She turned towards Bun-maska again, this time mischievously biting her lower lip and beckoning him with a slight nod of the head. He approached her steadily, before coming to a halt in front of her bed. Gilheri lifted her hand and let her fingers run through the boy’s hair. They transgressed and reached out to tug at his ear.

“Ow!” Bun-maska cried.

A hint of hysteria gleamed in Gilheri’s eyes. Suddenly, she broke into a maniacal laughter, as though momentarily possessed. “Remember the time when you were nine and you naively asked me…” She paused to mimic Bun-maska in a child’s voice: “What do you do behind closed doors with those men, Gilheri?”

“Yes,” Bun-maska responded, looking away.

“And I had smiled and said, ‘Magic, Bun. Someday, I will show you too.’”

“Yes, yes. I remember,” he conceded.

She laughed again and then, in an almost solemn voice offered, “Come tomorrow. You will finally get to see the magic.”

“Really?” Bun-maska asked, almost in disbelief.

“Yes,” she whispered to him affectionately and returned to stroking his hair. “In fact, you will get to see one of my best performances till date.”


“Buuuun! You little insect, you are late again!” Madam Helen’s voice roared through the hallway of the Mira chawl the next day, “I know you are out there, I can hear your footsteps, you idiot!”

An hour ago, a dare had been proposed amongst a clique of street children: one of them had to lie on his belly on an empty cart and grab onto an Ambassador taxi that was waiting at a signal. When the light turned green and once the vehicle gained considerable momentum, the boy had to let go of the taxi, flinging the cart in a manner that would send it whirling. If, by the time the cart came to a halt, the boy remained on the plank, he would win himself the opportunity of batting first at a local test match.

Bun-maska had proudly (and foolishly) stepped up as the Kalootiputra daredevil. Ten minutes later, had found himself flung into a garbage dump by an uncontrollable pirouetting cart. Not only did he lose the dare miserably, but also broke his nose. After having quite an eventful day then, all Bun-maska was looking forward to was meeting Gilheri and finally see her in her avatar.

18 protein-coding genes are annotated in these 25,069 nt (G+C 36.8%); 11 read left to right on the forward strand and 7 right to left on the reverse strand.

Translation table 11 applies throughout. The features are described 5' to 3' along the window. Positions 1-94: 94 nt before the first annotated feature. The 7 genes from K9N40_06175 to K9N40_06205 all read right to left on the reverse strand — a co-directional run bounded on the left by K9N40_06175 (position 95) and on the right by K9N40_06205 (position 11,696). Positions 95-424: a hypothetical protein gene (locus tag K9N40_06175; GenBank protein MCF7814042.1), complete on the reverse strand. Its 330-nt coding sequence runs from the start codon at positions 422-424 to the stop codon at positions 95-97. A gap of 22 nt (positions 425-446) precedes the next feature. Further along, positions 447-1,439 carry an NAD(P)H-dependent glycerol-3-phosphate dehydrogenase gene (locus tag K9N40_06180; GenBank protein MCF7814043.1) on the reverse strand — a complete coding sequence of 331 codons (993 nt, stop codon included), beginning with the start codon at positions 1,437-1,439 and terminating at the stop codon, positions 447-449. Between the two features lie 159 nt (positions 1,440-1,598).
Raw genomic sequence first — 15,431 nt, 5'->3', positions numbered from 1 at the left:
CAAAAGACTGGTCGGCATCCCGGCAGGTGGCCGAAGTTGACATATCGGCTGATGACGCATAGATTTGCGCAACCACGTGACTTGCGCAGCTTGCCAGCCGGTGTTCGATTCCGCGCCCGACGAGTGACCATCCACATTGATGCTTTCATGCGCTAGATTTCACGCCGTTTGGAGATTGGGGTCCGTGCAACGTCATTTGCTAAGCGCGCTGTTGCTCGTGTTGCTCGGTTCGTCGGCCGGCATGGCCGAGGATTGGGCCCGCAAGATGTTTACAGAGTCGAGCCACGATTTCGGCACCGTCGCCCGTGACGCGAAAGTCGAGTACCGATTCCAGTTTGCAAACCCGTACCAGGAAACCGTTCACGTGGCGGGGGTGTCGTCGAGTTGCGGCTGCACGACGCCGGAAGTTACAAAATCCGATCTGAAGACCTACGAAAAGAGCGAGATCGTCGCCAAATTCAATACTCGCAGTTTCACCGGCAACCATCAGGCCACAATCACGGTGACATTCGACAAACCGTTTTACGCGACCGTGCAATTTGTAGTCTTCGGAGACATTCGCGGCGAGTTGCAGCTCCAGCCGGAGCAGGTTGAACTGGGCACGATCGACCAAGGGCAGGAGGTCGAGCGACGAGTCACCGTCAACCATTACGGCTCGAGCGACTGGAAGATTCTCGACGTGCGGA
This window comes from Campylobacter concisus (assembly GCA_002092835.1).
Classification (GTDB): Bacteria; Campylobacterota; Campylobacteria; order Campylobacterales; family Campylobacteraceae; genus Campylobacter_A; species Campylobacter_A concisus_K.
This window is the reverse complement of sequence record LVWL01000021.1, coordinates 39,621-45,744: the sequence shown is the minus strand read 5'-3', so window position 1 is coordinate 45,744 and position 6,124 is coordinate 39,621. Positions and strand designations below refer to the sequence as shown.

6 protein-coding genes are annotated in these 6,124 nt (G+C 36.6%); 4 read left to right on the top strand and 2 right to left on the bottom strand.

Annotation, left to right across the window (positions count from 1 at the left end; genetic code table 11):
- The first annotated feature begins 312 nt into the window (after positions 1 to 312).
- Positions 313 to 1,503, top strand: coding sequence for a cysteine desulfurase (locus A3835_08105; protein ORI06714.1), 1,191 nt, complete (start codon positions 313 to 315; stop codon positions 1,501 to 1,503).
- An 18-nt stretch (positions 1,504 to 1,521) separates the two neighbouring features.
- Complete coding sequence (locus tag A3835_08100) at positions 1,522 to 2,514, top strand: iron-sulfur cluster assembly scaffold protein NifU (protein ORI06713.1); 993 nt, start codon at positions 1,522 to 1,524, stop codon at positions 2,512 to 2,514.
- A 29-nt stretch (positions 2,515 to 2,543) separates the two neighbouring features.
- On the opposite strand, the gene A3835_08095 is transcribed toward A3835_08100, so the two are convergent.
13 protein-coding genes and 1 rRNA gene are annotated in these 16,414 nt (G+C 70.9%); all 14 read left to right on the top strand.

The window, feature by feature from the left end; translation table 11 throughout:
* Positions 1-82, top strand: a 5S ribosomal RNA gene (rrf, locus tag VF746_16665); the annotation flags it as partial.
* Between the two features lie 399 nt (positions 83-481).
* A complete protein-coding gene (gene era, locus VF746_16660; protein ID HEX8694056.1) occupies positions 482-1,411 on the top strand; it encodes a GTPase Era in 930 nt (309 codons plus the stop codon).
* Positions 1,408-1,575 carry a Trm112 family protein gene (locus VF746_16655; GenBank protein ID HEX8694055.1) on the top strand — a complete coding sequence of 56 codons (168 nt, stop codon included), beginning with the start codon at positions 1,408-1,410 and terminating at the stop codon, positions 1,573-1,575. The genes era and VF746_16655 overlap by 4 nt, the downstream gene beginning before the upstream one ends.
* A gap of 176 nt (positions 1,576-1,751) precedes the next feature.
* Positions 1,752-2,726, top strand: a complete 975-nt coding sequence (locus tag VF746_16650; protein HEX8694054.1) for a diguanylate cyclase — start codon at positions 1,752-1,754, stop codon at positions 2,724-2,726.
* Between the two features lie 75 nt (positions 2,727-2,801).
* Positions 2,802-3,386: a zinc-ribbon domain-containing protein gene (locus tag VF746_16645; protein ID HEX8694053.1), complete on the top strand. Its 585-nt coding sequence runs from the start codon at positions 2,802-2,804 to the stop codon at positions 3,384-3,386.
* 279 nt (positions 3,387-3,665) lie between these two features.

“How many times have I told you to arrive on time?” Madam Helen yelled from behind the curtain that separated her apartment from the building’s hallway.

“I…I know,” the boy stammered, standing outside Madam’s apartment. He placed one foot in front of another, ready to flee, in case she decided to step outside and swing her fist at him. Shying from a potential squabble, he threw in a couple of phrases of apology to keep Madam at bay. “I’m really so-sorry Madam. Just give me one more chance. Mother-swear, I won’t be late again.”

“Fine,” he heard her growl in response. “Go on with your work then. And make sure you’re not late tomorrow, otherwise there will be hell to pay!”

Without saying another word, Bun-maska chased the endless hallway. When he finally arrived in front of Gilheri’s door, like a child late for attendance, he tucked his shirt and laced his fingers with spit to gel his hair. A smile skirted the corners of his lips.

“Gilheri?” He knocked at the door. “Guess what happened today! I broke my nose!” he informed her, shyly placing his palm at the nape of his neck.

No one responded. He took a deep breath and struck his knuckles at the door again.

“Are you not talking to me because I’m late again? I know you are in there. I can hear that stupid song that you like, playing on the television.”

When Gilheri refused to open the door, Bun-maska nudged it slightly. Without protest, the door yawned open quietly. As Dev Anand sang, “Abhi na jao chordh ke, ke dil abhi bhara nahin,” in the background, the boy, all of twelve, saw Gilheri’s feet in mid-air; her body suspended from the fan.